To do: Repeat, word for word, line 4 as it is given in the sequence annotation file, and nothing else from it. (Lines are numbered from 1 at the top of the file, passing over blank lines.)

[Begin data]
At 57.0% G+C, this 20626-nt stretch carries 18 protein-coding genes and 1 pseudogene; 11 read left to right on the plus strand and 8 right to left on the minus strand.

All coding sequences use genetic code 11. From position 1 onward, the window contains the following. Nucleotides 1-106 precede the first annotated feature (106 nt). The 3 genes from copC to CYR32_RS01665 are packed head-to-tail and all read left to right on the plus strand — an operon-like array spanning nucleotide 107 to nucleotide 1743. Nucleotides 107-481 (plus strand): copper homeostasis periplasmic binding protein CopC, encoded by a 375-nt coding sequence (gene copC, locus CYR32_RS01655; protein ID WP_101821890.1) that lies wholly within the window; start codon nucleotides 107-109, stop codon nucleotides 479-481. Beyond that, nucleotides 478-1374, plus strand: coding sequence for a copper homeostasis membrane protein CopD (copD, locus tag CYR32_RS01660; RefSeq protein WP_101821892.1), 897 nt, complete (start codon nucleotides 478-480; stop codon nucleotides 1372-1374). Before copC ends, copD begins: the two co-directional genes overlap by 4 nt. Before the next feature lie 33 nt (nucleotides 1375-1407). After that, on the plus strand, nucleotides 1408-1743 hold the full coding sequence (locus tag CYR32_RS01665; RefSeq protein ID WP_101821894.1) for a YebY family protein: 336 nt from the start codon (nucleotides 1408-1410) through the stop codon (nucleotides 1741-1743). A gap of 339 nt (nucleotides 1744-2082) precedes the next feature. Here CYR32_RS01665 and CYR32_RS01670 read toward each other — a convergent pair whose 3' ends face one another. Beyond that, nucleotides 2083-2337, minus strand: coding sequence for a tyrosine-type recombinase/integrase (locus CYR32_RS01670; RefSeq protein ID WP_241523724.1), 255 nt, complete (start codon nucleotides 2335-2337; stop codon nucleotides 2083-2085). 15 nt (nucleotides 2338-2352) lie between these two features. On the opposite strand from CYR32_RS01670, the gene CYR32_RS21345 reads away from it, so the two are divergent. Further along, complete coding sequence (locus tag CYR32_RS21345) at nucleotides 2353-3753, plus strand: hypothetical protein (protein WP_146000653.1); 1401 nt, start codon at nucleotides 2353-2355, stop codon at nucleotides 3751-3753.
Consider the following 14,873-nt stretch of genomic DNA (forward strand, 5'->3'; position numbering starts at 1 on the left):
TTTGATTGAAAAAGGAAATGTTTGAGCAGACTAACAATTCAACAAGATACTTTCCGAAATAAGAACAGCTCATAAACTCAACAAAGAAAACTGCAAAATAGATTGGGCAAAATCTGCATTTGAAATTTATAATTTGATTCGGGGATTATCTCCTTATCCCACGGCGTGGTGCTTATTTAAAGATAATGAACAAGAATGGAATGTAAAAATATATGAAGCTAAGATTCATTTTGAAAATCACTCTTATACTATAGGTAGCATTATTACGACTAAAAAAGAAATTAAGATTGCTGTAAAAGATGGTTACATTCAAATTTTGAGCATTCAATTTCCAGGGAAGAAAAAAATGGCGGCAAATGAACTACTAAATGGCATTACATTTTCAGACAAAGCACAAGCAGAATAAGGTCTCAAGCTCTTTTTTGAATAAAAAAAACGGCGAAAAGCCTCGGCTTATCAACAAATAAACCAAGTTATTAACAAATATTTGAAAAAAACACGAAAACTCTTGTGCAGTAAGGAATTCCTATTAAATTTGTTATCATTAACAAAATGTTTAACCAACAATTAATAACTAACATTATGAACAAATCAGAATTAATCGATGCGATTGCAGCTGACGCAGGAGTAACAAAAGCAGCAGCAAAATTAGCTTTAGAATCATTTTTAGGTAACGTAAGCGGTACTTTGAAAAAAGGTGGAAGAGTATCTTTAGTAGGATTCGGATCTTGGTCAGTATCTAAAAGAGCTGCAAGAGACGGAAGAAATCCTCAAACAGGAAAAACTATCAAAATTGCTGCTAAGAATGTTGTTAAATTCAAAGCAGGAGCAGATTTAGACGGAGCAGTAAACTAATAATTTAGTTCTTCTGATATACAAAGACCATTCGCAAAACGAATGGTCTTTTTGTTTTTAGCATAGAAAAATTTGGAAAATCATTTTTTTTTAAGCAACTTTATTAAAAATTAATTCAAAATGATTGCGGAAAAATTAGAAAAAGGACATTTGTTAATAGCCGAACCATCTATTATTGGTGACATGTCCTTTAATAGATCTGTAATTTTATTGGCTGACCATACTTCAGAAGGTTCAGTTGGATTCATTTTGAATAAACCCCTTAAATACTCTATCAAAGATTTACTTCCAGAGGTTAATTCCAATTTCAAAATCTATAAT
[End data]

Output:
TTTGATTGAAAAAGGAAATGTTTGAGCAGACTAACAATTCAACAAGATACTTTCCGAAATAAGAACAGCTCATAAACTCAACAAAGAAAACTGCAAAATAGATTGGGCAAAATCTGCATTTGAAATTTATAATTTGATTCGGGGATTATCTCCTTATCCCACGGCGTGGTGCTTATTTAAAGATAATGAACAAGAATGGAATGTAAAAATATATGAAGCTAAGATTCATTTTGAAAATCACTCTTATACTATAGGTAGCATTATTACGACTAAAAAAGAAATTAAGATTGCTGTAAAAGATGGTTACATTCAAATTTTGAGCATTCAATTTCCAGGGAAGAAAAAAATGGCGGCAAATGAACTACTAAATGGCATTACATTTTCAGACAAAGCACAAGCAGAATAAGGTCTCAAGCTCTTTTTTGAATAAAAAAAACGGCGAAAAGCCTCGGCTTATCAACAAATAAACCAAGTTATTAACAAATATTTGAAAAAAACACGAAAACTCTTGTGCAGTAAGGAATTCCTATTAAATTTGTTATCATTAACAAAATGTTTAACCAACAATTAATAACTAACATTATGAACAAATCAGAATTAATCGATGCGATTGCAGCTGACGCAGGAGTAACAAAAGCAGCAGCAAAATTAGCTTTAGAATCATTTTTAGGTAACGTAAGCGGTACTTTGAAAAAAGGTGGAAGAGTATCTTTAGTAGGATTCGGATCTTGGTCAGTATCTAAAAGAGCTGCAAGAGACGGAAGAAATCCTCAAACAGGAAAAACTATCAAAATTGCTGCTAAGAATGTTGTTAAATTCAAAGCAGGAGCAGATTTAGACGGAGCAGTAAACTAATAATTTAGTTCTTCTGATATACAAAGACCATTCGCAAAACGAATGGTCTTTTTGTTTTTAGCATAGAAAAATTTGGAAAATCATTTTTTTTTAAGCAACTTTATTAAAAATTAATTCAAAATGATTGCGGAAAAATTAGAAAAAGGACATTTGTTAATAGCCGAACCATCTATTATTGGTGACATGTCCTTTAATAGATCTGTAATTTTATTGGCTGACCATACTTCAGAAGGTTCAGTTGGATTCATTTTGAATAAACCCCTTAAATACTCTATCAAAGATTTACTTCCAGAGGTTAATTCCAATTTCAAAATCTATAAT